Why do we do this to ourselves, again? Something about career development and life skills, but that seems a bit like a far-off mirage across a desert.

When the brightness dulls, and it will dull, buckle down and keep pushing forward. The days are long, but the weeks are short. And before you know it, the semester will be over and you'll be left wondering where all the time went. Four years (or five, or six) go by faster than you'd imagine. Remember that you can do anything for a limited duration. Keep in mind that this isn't forever, that soon enough it will be Christmas.

Remember that you are not defined by the letter written in red pen at the end of your essay. It's an incredibly false measure of a person's intellect, and we put so much more stock into grades than we should. That's not to say you shouldn't try, but rather that a couple of poor grades say nothing about your worth as a human being. Once you've graduated, no one aside from graduate schools will ever care about the details of your GPA.

Remember that there's no one right way to do this. Find what works for you, and go with it. If it means writing out pages and pages of notes by hand, go for it. If it looks like hauling yourself to a coffee shop early in the morning to get some readings done, great. If being successful looks like taking an extra year or two to get through your program, then do that. Or if it means taking a full course load every semester to make it out in the least amount of time possible, that's cool too. Just don't wreck yourself in the process. When you come out the other side (and you will, eventually. I promise.), you need to be a real functioning human.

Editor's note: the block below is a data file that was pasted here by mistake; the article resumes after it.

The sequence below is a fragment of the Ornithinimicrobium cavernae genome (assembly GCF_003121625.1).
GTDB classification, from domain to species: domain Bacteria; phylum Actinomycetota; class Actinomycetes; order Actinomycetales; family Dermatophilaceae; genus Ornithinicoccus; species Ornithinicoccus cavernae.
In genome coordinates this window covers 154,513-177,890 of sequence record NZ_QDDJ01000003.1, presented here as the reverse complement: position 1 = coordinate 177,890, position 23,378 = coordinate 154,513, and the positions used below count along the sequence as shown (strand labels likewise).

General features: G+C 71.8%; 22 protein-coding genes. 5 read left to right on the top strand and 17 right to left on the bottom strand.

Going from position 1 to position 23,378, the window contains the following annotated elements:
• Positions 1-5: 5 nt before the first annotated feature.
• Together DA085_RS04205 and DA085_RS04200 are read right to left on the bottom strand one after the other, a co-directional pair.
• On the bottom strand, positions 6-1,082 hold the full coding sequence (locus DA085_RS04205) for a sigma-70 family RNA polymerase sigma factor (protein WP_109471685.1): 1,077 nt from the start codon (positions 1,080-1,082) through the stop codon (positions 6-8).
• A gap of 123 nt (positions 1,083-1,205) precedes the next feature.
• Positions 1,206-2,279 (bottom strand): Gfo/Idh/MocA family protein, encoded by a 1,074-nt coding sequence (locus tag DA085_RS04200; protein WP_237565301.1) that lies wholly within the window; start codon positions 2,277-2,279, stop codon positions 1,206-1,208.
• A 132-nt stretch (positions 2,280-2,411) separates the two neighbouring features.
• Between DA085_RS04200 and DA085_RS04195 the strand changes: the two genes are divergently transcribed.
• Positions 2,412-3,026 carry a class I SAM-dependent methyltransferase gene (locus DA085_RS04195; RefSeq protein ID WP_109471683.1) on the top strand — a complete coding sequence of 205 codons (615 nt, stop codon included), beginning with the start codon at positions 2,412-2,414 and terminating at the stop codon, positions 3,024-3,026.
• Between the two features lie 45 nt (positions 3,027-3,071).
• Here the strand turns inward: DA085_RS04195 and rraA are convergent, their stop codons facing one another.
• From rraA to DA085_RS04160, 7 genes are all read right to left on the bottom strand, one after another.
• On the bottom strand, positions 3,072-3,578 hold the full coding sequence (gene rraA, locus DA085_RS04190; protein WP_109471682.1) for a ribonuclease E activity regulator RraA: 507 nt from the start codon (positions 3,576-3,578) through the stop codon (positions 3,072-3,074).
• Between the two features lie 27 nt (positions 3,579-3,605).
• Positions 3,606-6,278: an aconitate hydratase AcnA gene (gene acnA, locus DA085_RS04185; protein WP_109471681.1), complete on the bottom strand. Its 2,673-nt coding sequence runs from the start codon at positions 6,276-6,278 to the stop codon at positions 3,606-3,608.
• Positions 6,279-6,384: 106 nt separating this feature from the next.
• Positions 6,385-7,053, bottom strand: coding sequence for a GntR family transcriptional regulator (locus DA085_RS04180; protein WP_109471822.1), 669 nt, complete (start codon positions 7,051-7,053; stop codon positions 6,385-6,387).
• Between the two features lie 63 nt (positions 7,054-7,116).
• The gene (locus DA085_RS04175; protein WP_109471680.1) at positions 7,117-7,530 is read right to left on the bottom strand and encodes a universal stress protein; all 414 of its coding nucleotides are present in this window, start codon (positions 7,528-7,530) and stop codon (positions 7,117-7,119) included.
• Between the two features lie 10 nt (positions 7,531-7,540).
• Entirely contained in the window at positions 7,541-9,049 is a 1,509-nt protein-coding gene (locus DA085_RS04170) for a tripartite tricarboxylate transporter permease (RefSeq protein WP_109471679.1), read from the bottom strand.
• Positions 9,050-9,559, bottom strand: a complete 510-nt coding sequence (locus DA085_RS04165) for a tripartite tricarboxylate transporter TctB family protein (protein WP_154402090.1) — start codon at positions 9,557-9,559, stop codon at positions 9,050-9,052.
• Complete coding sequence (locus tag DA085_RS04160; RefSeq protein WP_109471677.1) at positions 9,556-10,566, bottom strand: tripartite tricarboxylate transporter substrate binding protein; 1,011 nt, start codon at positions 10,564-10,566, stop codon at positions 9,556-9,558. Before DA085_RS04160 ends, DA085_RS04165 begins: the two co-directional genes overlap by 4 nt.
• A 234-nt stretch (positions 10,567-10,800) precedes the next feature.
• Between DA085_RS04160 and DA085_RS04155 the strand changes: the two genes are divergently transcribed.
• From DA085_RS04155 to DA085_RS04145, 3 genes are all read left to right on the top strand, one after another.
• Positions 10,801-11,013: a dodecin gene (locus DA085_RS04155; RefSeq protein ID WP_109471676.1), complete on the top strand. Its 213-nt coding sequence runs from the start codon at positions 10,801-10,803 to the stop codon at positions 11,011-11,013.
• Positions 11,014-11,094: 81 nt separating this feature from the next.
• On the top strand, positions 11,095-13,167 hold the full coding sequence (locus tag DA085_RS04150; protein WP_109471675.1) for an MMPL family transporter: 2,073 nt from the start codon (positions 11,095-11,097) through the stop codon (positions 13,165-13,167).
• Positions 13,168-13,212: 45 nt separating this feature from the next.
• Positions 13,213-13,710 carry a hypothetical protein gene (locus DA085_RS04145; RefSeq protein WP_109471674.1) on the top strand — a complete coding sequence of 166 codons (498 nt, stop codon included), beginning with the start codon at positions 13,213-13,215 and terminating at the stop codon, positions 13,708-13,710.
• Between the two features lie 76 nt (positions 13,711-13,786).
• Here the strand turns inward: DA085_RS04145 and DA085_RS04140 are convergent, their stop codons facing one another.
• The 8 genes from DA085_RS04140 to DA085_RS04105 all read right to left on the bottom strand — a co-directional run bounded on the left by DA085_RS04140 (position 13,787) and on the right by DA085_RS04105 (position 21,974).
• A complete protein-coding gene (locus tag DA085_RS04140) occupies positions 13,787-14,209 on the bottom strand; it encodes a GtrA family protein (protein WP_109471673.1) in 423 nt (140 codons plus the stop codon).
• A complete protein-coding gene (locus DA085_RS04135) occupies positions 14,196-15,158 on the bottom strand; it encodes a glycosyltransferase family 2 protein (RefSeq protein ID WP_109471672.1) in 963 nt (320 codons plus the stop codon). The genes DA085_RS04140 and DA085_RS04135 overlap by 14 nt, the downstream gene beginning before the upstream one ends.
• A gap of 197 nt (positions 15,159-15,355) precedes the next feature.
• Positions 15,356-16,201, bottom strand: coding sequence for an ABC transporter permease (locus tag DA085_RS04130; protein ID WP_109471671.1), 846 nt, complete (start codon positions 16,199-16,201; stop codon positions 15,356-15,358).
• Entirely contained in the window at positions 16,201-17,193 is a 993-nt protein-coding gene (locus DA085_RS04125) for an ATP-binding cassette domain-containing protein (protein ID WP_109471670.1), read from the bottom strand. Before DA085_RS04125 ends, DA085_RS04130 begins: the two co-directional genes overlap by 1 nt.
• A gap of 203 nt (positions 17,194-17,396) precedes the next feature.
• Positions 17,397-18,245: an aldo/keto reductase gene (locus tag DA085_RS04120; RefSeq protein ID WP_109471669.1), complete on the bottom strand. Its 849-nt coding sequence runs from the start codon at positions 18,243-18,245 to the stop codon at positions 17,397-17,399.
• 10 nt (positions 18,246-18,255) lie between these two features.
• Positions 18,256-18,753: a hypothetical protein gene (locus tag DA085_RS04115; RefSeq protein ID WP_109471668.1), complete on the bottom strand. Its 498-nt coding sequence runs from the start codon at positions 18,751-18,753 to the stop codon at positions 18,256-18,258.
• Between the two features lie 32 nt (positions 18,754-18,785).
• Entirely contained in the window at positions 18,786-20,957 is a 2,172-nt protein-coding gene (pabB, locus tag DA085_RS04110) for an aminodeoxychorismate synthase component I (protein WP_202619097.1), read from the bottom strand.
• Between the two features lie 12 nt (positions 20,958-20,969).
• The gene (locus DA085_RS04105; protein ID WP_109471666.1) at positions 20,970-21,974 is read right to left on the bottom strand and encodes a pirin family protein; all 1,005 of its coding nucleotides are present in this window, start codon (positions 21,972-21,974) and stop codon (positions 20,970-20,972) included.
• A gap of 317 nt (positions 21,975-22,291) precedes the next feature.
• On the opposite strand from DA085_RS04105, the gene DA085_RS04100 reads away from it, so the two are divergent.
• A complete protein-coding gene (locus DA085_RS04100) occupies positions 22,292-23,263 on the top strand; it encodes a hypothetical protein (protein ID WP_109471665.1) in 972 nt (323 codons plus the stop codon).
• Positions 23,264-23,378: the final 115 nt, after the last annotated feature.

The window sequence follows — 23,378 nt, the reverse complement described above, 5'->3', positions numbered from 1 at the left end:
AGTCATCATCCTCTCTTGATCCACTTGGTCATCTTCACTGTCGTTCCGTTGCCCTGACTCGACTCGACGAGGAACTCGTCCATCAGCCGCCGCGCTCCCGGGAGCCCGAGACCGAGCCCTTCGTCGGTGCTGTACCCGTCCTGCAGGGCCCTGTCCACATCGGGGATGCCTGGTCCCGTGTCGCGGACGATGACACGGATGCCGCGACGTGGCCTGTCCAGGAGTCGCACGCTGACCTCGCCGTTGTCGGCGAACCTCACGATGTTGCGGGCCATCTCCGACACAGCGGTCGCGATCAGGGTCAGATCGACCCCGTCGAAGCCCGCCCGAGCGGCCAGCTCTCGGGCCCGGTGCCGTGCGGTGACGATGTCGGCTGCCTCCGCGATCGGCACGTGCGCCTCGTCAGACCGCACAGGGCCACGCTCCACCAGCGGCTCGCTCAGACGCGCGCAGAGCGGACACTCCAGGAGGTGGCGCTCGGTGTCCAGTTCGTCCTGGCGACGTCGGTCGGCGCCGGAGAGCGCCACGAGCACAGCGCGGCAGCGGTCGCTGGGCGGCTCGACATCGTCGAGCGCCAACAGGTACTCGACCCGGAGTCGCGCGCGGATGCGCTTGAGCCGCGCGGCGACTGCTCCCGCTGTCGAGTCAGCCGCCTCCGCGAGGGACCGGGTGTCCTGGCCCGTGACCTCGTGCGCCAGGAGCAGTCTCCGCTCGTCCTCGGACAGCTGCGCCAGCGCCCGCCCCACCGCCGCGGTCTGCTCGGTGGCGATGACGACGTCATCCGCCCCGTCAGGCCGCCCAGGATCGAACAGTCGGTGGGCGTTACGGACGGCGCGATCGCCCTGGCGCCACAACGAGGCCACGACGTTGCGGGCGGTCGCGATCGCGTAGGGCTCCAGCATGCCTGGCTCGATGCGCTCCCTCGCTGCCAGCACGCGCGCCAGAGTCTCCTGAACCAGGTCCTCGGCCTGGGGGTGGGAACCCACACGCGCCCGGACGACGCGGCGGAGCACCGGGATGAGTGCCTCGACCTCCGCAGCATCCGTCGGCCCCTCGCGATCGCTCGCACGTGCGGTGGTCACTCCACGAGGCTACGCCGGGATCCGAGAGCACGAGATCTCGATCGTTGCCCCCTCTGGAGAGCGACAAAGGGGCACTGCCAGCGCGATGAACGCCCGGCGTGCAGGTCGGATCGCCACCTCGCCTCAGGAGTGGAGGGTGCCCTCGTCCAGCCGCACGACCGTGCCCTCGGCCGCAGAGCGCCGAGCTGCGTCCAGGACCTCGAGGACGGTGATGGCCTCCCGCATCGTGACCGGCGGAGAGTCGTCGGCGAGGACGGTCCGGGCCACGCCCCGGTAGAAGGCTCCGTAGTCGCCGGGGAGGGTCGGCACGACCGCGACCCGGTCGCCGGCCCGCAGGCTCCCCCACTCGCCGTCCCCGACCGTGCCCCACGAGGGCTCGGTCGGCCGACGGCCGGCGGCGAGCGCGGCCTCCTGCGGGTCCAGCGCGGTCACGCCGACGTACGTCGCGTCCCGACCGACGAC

Remember that it's not all about you. Don't forget to invest in the people you care about, to support the causes that matter, simply because college is consuming the bulk of your brain. Schoolwork is important, but it's temporary and if you graduate with perfect grades and nothing else - no network or support system, that's not much of a success. You've got people around you who have been through the same things you have, people you can rely on in the hard moments and celebrate the victories with.

It's a part of your life you are exchanging for this education, so don't forget to keep living. Real life doesn't just start when you've got the coveted piece of paper in your hand, so buckle up. Dream big. Get over yourself. It'll be over before you know it.

 

Joyfully,

Alice

PS. I’ve added a little button to my sidebar, and I’m feeling a little self-conscious about it. But I recently started a page on Ko-fi where people can support the work I’m doing here at Joyfully, Alice to help offset some of the costs of doing business and keep this little corner of the internet running. The nice thing about Ko-fi is that 100% of funds go directly to creatives, with no fees taken off the top. If you enjoy this blog and/or the Real Talk Tuesday newsletter and feel so inclined, you can buy me a ‘coffee’ by following the link. As always, I’m endlessly thankful for you all - for your encouragement and enthusiasm for my words. Much love.